China’s economy set a record for growth in Q1, 2021, marking an 18.3% jump in year-on-year figures, the biggest quarterly growth in almost 30 years. China only started publishing growth statistics in 1992, and this drastic increase is the fastest growth recorded since then.

The figures, however impressive, are mainly due to what is called a “low base effect” where the change from a low starting point translates into big percentage statistics. Because of the devastating economic effects of the Covid-19 pandemic, the Q1 2020 figures were dismal, allowing the big gain over the last year.

Quarter to quarter, the last 3 months saw only a 0.6% growth, but in the last quarter of 2020 China recorded an economic boom of 6.5% according to the Chinese government. Still, the figures are admirable, as China was the only major economy in the world to achieve growth in 2020. Most of the planet struggled to contain global Covid-19 outbreaks, crippling economies across the globe. But China, now the second-largest economy in the world, managed a 2.3% overall expansion. Even Chinese officials called the impressive statistics “better than we had expected.”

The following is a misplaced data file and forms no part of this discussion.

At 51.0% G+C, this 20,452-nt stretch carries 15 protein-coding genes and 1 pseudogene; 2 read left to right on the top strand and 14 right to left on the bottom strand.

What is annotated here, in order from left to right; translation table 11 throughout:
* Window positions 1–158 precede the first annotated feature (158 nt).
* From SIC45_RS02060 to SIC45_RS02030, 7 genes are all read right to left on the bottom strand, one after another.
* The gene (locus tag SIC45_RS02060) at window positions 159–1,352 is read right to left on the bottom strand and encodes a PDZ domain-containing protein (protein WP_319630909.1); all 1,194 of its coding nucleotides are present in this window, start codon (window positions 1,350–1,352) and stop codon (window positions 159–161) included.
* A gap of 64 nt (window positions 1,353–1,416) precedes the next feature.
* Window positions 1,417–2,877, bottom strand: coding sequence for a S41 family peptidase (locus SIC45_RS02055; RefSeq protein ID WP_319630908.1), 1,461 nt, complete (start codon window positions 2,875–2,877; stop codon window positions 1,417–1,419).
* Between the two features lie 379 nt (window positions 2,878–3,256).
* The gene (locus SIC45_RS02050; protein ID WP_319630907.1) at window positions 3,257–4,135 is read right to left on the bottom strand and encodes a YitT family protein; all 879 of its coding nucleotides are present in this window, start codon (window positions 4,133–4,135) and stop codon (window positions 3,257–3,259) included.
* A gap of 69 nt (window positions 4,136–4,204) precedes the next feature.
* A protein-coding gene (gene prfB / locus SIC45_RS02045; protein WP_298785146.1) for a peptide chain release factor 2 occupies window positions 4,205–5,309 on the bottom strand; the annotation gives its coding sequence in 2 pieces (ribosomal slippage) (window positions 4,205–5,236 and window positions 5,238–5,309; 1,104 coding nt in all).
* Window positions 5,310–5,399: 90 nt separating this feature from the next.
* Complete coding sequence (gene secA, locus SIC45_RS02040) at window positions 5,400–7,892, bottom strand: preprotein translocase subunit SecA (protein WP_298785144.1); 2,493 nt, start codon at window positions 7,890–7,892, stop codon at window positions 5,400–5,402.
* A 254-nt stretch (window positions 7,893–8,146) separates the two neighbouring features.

China has been growing in terms of imports and exports as well, with exports expanding nearly 31% and imports up 38% by price over last years.

SOURCE: CNN

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Coronavirus (Covid-19)

Denmark becomes first country in Europe to ditch AstraZeneca vaccine

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Denmark becomes first country in Europe to ditch AstraZeneca vaccine | Thaiger
PHOTO: Flickr

Denmark has announced that it is abandoning the AstraZeneca vaccine, the first European country to do so, amid concerns about very rare but serious blood clots. The rollout of the vaccine has run into problems in several countries, with its use either temporarily suspended or restricted to older age groups.